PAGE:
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Old 02-25-2012, 09:57 PM   #1
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Default achieving higher attenuation/adding sugar

I brewed a Tripel today. O.G. 1.084 and pitched something like 300 billion cells to a 6-gallon batch.
I've been having trouble with beers not attenuating like I'd like them to.
I aerate with an air stone (just filtered air, not pure Oxygen) just prior to pitching and then again 12 hrs later, about 10-15 min each time.
Any further advice on getting higher attenuation, I'd like to see it reach the upper 80's, maybe 87, 88%.
I was planning on adding sugar after fermentation has begun, how long after pitching or high krausen should I wait before adding sugar to keep the yeast cranking?
Thanks a lot.

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Old 02-25-2012, 10:09 PM   #2
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What gravity are you finishing at?
A little amylase enzyme in the primary can help bring'er down.

Tim

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Old 02-25-2012, 10:10 PM   #3
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Upper 80's attenuation is unusually high, in my experience. Aerating the wort to provide a healthy environment for the yeast, as you are doing, will help, but different strains of yeast achieve different average attenuation rates.

If you take a look at the White Labs library here http://www.whitelabs.com/beer/homebrew_strains.html you'll see an attenuation range for each strain of yeast. A few go over 80% but not many. Some of the Belgian-style strains reach into the mid 80s - what did you use for your Tripel?

To answer your question, I've always added sugar to the boil when doing Belgian-style beers, not after fermentation has begun.

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Old 02-25-2012, 10:18 PM   #4
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Thanks a lot. I used Wyeast 3522 which is the Belgian Ardennes and is only listed for the upper 70's...maybe not the best choice.
I've just been reading about Westmalle and in brew like a monk it's reported that they achieve 88%! Got me on a mission to produce drier beers.
Would it be beneficial to add a little more nutrient after 12 hrs or so?
Thanks

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Old 02-26-2012, 12:49 AM   #5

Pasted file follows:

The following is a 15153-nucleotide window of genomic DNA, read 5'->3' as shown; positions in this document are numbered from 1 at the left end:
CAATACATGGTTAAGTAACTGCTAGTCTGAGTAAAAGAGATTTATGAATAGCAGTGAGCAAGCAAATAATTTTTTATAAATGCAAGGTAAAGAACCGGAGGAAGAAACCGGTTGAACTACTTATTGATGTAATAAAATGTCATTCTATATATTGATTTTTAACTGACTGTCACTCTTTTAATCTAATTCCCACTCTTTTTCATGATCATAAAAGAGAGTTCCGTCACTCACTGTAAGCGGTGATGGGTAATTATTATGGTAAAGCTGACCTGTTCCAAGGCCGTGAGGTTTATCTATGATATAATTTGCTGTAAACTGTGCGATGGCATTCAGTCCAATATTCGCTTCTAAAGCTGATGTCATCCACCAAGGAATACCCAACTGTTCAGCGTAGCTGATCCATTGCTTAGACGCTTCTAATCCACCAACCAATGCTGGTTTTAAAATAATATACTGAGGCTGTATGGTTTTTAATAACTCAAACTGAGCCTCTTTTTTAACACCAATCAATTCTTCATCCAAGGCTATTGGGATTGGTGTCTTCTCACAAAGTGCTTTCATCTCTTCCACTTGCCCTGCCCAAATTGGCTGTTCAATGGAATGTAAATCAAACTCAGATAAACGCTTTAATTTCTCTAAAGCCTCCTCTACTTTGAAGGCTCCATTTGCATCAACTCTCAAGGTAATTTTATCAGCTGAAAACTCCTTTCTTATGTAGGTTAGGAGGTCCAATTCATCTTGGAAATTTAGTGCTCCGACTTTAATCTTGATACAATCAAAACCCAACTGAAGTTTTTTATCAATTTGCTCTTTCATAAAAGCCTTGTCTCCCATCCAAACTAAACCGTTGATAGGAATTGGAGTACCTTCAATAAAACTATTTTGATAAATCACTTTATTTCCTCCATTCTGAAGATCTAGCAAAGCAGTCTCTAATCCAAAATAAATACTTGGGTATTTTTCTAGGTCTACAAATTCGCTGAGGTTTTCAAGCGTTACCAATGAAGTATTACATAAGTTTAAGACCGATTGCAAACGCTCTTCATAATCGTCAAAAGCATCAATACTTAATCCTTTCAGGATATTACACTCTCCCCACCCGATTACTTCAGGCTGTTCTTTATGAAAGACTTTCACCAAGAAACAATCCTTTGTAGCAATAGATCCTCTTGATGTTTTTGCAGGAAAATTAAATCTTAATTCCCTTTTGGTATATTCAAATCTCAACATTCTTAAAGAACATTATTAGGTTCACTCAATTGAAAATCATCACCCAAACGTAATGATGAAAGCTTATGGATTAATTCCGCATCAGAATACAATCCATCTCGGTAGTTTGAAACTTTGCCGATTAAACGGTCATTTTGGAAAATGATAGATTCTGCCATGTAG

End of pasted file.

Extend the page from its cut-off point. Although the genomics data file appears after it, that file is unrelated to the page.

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A decent Trippel should attenuate about 90%. How do you get there?

1) Mash low; about 148 for about an hour. If you are an extract brewer, I would recommend trying a partial mash. The FAN (Free amino nitrogen) from the mash will help the yeast, and the low mashing will help attenuation. It is worth it.

2) Use about 2 lbs of table sugar in the recipe. For a beer with an OG of about 1.080, using 2 lbs of sugar in place of grain/extract will reduce the FG by about 4 points.

3) Use a well attenuating yeast. Something like WLP550. Not my personal favorite, but Wyeast 3711 will certainly dry out a beer.

4) Ramp the fermentation temperature up to around 80 F after the first few days and keep it there for a few days.

The posted attenuation rates for yeast is for a particular wort. Simple sugars will ferment more, complex sugars will attenuate less. The posted attenuation rates are just guides for comparison. Toss any ale yeast into apple juice and it will ferment over 100%.

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Old 02-26-2012, 01:54 AM   #6
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Quote:
Originally Posted by Calder
A decent Trippel should attenuate about 90%. How do you get there?

1) Mash low; about 148 for about an hour. If you are an extract brewer, I would recommend trying a partial mash. The FAN (Free amino nitrogen) from the mash will help the yeast, and the low mashing will help attenuation. It is worth it.

2) Use about 2 lbs of table sugar in the recipe. For a beer with an OG of about 1.080, using 2 lbs of sugar in place of grain/extract will reduce the FG by about 4 points.

3) Use a well attenuating yeast. Something like WLP550. Not my personal favorite, but Wyeast 3711 will certainly dry out a beer.

4) Ramp the fermentation temperature up to around 80 F after the first few days and keep it there for a few days.

The posted attenuation rates for yeast is for a particular wort. Simple sugars will ferment more, complex sugars will attenuate less. The posted attenuation rates are just guides for comparison. Toss any ale yeast into apple juice and it will ferment over 100%.
+1

I just brewed my first tripel and did most of the above (though I used less sugar). With wlp500 I got 88% apparent attenuation, taking a 1.069 OG down to 1.008.
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Old 02-26-2012, 02:44 AM   #7
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Quote:
Originally Posted by JLem View Post
I just brewed my first tripel and did most of the above (though I used less sugar). With wlp500 I got 88% apparent attenuation, taking a 1.069 OG down to 1.008.
I tend to forget that I brew 7 gallon batches. 2 lbs in 5 gallons of 1.070 wort is pushing it a little. 1.5 lbs would be 20%, which is probably about as high as I would go.
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